I feel like investors are doing the “Boogie In The Dark” when it comes to understanding this broken market.
What’s going on?
First, bond king Bill Gross (formerly of PIMCO then Janus-Henderson) has thrown in the towel after 50 years. His success at PIMCO was in the greatest bond bull run in modern history. But his Janus fund started near the peak of The Fed’s QE3 balance sheet expansion. Then his fund underperformed when The Fed started unwinding their balance sheet (and raising their target rate). Translation: The Fed got bond king Gross dizzy … and he retired.
And that brings me to the former New York Fed President William Dudley.
(Bloomberg) — Former Federal Reserve Bank of New York President William Dudley said he’s “amazed and baffled” at the attention the wind-down of the U.S. central bank’s balance sheet has been receiving from investors, pointing to other culprits as the likely cause of recent volatility in financial markets.
Amazed and baffled? Just ask Bill Gross about the importance of Fed’s wind-down.
Then we have the world’s largest pension fund, Japan’s Government Pension Investment Fund that lost 9.1 percent, or 14.8 trillion yen ($136 billion), in the three months ended Dec. 31. The decline in value and the rate of loss were the steepest based on comparable data back to April 2008. Domestic stocks were the fund’s worst performing investment, followed by foreign equities. Assets fell to 150.7 trillion yen at the end of December from a record 165.6 trillion yen in September.
But who helped break the market by distorting asset prices and returns? The Federal Reserve and other global central banks.
With so many uncertainties in global market (Brexit, trade wars, Venezuela’s meltdown, The Fed’s uncertain policy path, Italian debt crisis. etc., …
(Bloomberg) — Italy is preparing to sell as much as 1.8 billion euros ($2.1 billion) of state-owned real estate as it seeks to rein in soaring debt, people with knowledge of the plan said.
investors should hedge their risk exposure across markets … or move to cash or short-term Treasuries. In other words, take out some insurance.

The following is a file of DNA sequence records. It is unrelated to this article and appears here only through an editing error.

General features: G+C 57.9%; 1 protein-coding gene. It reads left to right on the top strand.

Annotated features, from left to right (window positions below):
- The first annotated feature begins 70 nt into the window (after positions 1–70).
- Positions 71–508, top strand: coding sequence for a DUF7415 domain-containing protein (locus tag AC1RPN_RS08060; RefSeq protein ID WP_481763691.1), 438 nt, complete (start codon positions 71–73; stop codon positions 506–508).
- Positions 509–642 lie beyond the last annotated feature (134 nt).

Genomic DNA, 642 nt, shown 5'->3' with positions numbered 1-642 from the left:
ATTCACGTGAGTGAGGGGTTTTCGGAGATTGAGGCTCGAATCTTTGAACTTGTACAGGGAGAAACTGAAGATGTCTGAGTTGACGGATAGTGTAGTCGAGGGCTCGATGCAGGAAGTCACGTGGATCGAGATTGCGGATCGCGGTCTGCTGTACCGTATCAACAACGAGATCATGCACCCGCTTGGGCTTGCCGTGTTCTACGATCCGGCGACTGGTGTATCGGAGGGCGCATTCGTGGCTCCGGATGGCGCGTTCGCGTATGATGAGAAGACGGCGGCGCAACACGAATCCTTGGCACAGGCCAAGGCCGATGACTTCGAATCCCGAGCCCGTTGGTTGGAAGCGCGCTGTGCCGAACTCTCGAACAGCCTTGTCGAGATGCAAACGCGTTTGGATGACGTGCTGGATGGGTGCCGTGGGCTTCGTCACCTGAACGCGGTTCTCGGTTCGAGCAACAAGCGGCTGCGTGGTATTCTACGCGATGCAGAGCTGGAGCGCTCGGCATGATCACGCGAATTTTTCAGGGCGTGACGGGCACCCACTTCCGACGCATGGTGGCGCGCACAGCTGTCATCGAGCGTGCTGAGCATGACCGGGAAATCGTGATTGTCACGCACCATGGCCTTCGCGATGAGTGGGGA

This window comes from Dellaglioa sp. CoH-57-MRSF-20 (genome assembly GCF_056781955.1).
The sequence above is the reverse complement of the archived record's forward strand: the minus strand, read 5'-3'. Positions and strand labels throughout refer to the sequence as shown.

Lastly, down in Virginia, we are suffering through yet another embarrassing governor (Northam) after McAuliffe and his electric call debacle.
Bye, bye Bill Gross. I can’t stand to see you go.
The International Monetary Fund (IMF) has downgraded economic growth for the Eurozone to 1.6 for 2019. weoupdatejan2019. But Japan is even worse at a forecast of 1.1% for 2019.
Russia is also forecast to be sub-2% as 1.6%.
The Eurozone and Japan are drunk as a skunk on global Central Bank zero interest rate policies.
The Federal Reserve’s zero interest rate policy (ZIRP) and quantitative easing (QE) helped to rebuild US household net worth. But it was rebuilt with asset bubbles that invariably burst.
And courtesy of Kevin Smith at Crescat Capitalm here is a chart of asset bubbles and household/corporate debt as percentage of GDP. The most vulnerable? Canada, China and Australia.
Canada, Australia and China represent 3 of the lowest 5 countries in terms of % of stocks with negative annua free cash flows.
Shrimp on the barbie, mate?
Since early November 2018 when the 10-year Tteasury note yield hit 3.24%, both the Treasury yield and 30 year mortgage rate (MBA) have plunged.
Partly to blame is the slowing economies around the globe, particularly in Europe (check out Ford’s announcement of job cuts in Europe: Ford Motor Co. will shed thousands of jobs at its European operations as part of a bid to return the business to profitability with a broad restructuring that could include shuttering factories).
And then there is that 13% YoY decline in China Passenger Car Sales.
So, despite global zero-interest policies (except for the US), global economies are slowing.
It is difficult to push US interest rates higher when the global economy is slowing down.
To be sure, there are a whole host of wild cards that could send interest rates rising again: 1) US-China trade agreement, 2) ending the US government shutdown, 3) resolution of the neverending BREXIT issue, 4) France and Germany’s struggles to raise energy prices (Paris Accord?), etc.
The implied probability of a Fed rate hike in this global environment is pretty low.
And both the US Treasury actives curve and Dollar Swap curve remain kinked.
Will The Fed emulate Frank Booth from “Blue Velvet” and provide more oxygen to markets?